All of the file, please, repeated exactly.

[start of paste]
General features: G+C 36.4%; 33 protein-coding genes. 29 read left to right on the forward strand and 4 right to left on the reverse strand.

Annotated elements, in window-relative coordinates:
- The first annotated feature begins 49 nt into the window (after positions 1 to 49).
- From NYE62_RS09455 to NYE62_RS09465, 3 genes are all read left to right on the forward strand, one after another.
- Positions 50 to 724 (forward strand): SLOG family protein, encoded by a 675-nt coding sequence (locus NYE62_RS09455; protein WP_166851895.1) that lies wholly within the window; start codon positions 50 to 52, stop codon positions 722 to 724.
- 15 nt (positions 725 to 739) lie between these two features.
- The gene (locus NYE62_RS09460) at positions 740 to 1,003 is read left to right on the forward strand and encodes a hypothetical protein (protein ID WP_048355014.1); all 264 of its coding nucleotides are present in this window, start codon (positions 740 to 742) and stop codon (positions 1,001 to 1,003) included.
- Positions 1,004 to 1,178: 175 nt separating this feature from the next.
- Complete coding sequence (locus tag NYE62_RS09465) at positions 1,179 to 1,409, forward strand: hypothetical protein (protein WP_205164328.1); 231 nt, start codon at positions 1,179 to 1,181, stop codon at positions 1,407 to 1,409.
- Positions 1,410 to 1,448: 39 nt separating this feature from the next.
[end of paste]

General features: G+C 36.4%; 33 protein-coding genes. 29 read left to right on the forward strand and 4 right to left on the reverse strand.

Annotated elements, in window-relative coordinates:
- The first annotated feature begins 49 nt into the window (after positions 1 to 49).
- From NYE62_RS09455 to NYE62_RS09465, 3 genes are all read left to right on the forward strand, one after another.
- Positions 50 to 724 (forward strand): SLOG family protein, encoded by a 675-nt coding sequence (locus NYE62_RS09455; protein WP_166851895.1) that lies wholly within the window; start codon positions 50 to 52, stop codon positions 722 to 724.
- 15 nt (positions 725 to 739) lie between these two features.
- The gene (locus NYE62_RS09460) at positions 740 to 1,003 is read left to right on the forward strand and encodes a hypothetical protein (protein ID WP_048355014.1); all 264 of its coding nucleotides are present in this window, start codon (positions 740 to 742) and stop codon (positions 1,001 to 1,003) included.
- Positions 1,004 to 1,178: 175 nt separating this feature from the next.
- Complete coding sequence (locus tag NYE62_RS09465) at positions 1,179 to 1,409, forward strand: hypothetical protein (protein WP_205164328.1); 231 nt, start codon at positions 1,179 to 1,181, stop codon at positions 1,407 to 1,409.
- Positions 1,410 to 1,448: 39 nt separating this feature from the next.